The (stock) show must go on
Oklahoma Youth Expo secures court winpublished in McAfee & Taft AgLINC | Fall 2013
For nearly a century, Oklahoma City has hosted a junior livestock show each spring where youth from across the state display the best farm animals their generation has to offer in hopes of winning college scholarships and other prizes. Presently, this show, which is commonly referred to as the “Youth Expo” and billed as the World’s Largest Junior Livestock Show, is operated by Oklahoma Youth Exposition, Inc. (OYE), an Oklahoma City-based not-for-profit corporation.
OYE and its predecessors have historically received a portion of the funding necessary to operate the Youth Expo and pay for the scholarships awarded there pursuant to contracts with the Oklahoma Department of Agriculture, Food and Forestry (ODAFF). This January, however, State Representative Mike Reynolds filed a lawsuit seeking to invalidate OYE’s contracts with ODAFF and require OYE to pay back some of the money it has received from the state. This request was premised on Rep. Reynolds’ assertion that ODAFF’s contracts with OYE did not assist the state in achieving a properly recognized public purpose.
Oklahoma County District Court Judge Bryan Dixon recently declined Representative Reynolds’ request for relief, awarding summary judgment to OYE and the State of Oklahoma. Judge Dixon concluded that the contracts at issue “clearly” assist the State in achieving the public purpose of “encourage[ing]… the youth of this State to participate in agriculture-related activities.” In so ruling, Judge Dixon allowed the State’s long-standing tradition of supporting stock shows to persevere.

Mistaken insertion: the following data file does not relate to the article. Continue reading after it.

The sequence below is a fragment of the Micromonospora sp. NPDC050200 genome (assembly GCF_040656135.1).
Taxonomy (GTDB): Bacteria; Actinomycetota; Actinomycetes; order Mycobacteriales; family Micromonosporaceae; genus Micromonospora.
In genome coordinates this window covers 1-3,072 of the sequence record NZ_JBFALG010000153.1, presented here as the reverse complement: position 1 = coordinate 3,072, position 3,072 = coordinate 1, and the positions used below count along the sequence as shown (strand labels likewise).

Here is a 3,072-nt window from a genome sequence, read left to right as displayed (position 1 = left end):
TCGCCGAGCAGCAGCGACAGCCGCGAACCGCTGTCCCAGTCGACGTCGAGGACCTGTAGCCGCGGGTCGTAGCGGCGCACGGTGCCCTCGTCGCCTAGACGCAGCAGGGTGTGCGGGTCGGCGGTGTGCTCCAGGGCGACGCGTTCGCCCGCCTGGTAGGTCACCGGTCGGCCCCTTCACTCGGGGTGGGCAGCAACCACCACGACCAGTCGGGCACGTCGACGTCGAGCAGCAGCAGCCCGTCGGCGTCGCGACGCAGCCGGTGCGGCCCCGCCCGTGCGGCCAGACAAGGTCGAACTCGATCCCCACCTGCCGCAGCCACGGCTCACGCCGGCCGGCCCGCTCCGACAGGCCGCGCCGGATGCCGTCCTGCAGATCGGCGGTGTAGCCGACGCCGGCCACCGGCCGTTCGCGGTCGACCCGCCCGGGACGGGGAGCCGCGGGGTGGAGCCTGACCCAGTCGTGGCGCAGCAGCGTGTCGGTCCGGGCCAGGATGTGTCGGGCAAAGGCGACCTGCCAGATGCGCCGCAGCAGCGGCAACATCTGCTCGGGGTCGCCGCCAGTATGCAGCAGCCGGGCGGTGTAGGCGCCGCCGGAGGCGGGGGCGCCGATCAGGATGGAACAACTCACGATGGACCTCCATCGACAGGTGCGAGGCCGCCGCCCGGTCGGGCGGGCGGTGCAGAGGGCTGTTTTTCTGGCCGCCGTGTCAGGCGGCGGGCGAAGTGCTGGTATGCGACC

As Attorney General Scott Pruitt recently explained in response to an inquiry from State Senator Patrick Anderson, in recognition of “the importance of agriculture to Oklahoma’s economy, the Legislature has historically supported agricultural education and outreach provided by local fairs.” This support has materialized, most notably, through the enactment of a series of statutes that, among other things, permit counties to create free fair associations to operate stock shows at which premiums are awarded, permit the State Board of Agriculture to utilize funds to support county fairs, and permit county commissioners across the state to pay premiums to participants in certain livestock shows operated by private companies.
On behalf of McAfee & Taft’s Ag & Equine Industry Group, Jeff Todd and I thank the Oklahoma Youth Exposition for allowing us to assist them in ensuring that the state’s support for the stock show will continue.